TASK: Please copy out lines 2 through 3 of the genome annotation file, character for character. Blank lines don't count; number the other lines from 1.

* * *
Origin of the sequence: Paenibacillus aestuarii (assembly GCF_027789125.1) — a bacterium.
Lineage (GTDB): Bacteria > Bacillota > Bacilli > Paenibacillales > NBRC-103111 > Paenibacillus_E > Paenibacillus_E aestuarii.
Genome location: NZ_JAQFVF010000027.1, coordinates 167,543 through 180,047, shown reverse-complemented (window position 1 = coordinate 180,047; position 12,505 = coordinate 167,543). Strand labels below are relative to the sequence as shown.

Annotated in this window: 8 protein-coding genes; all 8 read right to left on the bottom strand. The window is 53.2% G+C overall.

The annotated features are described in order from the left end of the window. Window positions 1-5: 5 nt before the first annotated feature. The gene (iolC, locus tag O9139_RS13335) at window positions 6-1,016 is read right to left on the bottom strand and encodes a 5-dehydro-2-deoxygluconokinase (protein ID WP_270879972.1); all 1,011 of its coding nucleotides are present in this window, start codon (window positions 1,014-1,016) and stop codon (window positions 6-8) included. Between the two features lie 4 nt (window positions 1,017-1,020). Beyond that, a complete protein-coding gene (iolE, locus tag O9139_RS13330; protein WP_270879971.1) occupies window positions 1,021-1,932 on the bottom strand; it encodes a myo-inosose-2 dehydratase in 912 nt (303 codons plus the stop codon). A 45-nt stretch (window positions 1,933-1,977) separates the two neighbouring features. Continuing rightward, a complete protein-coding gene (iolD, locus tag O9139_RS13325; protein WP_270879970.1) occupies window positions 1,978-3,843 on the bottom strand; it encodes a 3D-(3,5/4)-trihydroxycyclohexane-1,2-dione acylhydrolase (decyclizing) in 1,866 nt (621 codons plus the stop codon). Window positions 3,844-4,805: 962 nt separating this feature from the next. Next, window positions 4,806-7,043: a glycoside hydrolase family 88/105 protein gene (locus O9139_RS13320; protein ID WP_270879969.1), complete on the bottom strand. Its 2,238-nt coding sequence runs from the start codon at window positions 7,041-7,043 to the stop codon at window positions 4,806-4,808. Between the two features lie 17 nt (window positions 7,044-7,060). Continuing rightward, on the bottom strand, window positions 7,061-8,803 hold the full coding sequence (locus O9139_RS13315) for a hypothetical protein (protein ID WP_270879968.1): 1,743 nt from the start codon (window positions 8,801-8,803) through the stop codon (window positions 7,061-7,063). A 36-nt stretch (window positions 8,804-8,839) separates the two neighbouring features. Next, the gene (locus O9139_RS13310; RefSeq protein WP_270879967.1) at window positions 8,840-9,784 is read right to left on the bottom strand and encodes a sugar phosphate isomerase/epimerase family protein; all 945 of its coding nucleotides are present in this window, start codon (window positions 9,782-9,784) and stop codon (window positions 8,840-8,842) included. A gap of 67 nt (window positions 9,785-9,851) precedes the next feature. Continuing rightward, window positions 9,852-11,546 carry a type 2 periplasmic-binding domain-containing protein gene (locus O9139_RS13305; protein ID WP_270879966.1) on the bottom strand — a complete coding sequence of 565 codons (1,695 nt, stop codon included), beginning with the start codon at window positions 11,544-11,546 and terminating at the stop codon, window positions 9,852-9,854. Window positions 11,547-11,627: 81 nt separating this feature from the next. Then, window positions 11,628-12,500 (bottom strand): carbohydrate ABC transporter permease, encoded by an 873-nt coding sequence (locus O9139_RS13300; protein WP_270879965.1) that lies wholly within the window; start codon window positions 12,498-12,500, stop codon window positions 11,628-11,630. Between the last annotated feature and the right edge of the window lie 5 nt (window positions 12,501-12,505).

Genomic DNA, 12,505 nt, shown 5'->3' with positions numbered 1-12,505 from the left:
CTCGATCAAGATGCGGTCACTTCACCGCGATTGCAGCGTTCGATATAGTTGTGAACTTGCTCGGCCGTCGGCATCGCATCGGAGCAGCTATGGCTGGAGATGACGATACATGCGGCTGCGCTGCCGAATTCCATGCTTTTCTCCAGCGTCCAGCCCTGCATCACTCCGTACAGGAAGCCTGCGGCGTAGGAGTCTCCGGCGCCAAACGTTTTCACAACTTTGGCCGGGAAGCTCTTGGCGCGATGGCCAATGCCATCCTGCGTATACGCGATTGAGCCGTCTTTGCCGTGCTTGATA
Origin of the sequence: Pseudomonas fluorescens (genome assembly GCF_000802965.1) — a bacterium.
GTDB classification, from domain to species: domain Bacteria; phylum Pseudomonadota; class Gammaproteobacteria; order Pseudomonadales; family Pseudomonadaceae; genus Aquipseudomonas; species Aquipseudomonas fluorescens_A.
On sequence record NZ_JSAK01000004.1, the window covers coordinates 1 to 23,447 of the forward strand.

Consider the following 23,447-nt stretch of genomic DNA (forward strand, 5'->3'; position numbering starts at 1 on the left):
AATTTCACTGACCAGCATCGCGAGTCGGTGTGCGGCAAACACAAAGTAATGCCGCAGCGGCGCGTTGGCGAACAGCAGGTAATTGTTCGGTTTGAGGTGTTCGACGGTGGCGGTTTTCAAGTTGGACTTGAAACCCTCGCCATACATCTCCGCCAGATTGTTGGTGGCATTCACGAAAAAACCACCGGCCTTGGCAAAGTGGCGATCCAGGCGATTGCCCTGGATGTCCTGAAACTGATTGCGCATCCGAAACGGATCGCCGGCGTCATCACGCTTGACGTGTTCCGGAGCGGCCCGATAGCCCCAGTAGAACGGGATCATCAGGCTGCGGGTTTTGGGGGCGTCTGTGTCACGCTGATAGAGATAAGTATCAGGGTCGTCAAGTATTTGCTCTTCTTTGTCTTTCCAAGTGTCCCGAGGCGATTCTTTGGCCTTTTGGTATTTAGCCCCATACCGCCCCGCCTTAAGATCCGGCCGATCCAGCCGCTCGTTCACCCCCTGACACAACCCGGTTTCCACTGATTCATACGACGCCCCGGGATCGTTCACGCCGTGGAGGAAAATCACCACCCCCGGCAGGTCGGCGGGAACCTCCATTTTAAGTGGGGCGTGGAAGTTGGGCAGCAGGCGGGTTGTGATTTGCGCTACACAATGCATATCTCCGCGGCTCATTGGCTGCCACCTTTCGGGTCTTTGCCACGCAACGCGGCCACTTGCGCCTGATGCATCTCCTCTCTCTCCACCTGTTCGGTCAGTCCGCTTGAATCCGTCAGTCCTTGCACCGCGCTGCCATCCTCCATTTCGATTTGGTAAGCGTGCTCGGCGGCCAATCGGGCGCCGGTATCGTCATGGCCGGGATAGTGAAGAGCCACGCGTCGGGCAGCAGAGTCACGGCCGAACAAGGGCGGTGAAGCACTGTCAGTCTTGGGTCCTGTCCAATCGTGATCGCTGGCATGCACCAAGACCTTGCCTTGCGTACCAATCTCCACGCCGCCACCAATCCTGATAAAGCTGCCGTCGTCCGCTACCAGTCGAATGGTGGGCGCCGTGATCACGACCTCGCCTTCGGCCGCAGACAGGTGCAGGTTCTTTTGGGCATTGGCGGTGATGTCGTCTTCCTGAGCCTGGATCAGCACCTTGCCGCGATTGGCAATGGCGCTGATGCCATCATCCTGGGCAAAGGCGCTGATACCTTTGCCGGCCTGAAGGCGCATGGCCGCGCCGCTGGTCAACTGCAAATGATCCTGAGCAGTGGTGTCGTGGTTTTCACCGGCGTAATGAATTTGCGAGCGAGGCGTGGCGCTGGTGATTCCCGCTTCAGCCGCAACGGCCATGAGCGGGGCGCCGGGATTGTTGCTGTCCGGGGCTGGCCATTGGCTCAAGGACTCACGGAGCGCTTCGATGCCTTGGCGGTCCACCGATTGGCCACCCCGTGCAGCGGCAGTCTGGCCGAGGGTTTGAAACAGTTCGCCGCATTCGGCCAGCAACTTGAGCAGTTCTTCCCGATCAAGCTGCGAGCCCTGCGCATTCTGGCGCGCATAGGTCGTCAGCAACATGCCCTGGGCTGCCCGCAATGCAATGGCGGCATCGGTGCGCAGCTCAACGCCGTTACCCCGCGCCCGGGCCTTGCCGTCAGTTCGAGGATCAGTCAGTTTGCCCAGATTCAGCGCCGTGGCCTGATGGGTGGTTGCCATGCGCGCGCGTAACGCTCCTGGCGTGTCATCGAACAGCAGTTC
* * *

Lineage (GTDB): Bacteria > Bacillota > Bacilli > Paenibacillales > NBRC-103111 > Paenibacillus_E > Paenibacillus_E aestuarii.
Genome location: NZ_JAQFVF010000027.1, coordinates 167,543 through 180,047, shown reverse-complemented (window position 1 = coordinate 180,047; position 12,505 = coordinate 167,543). Strand labels below are relative to the sequence as shown.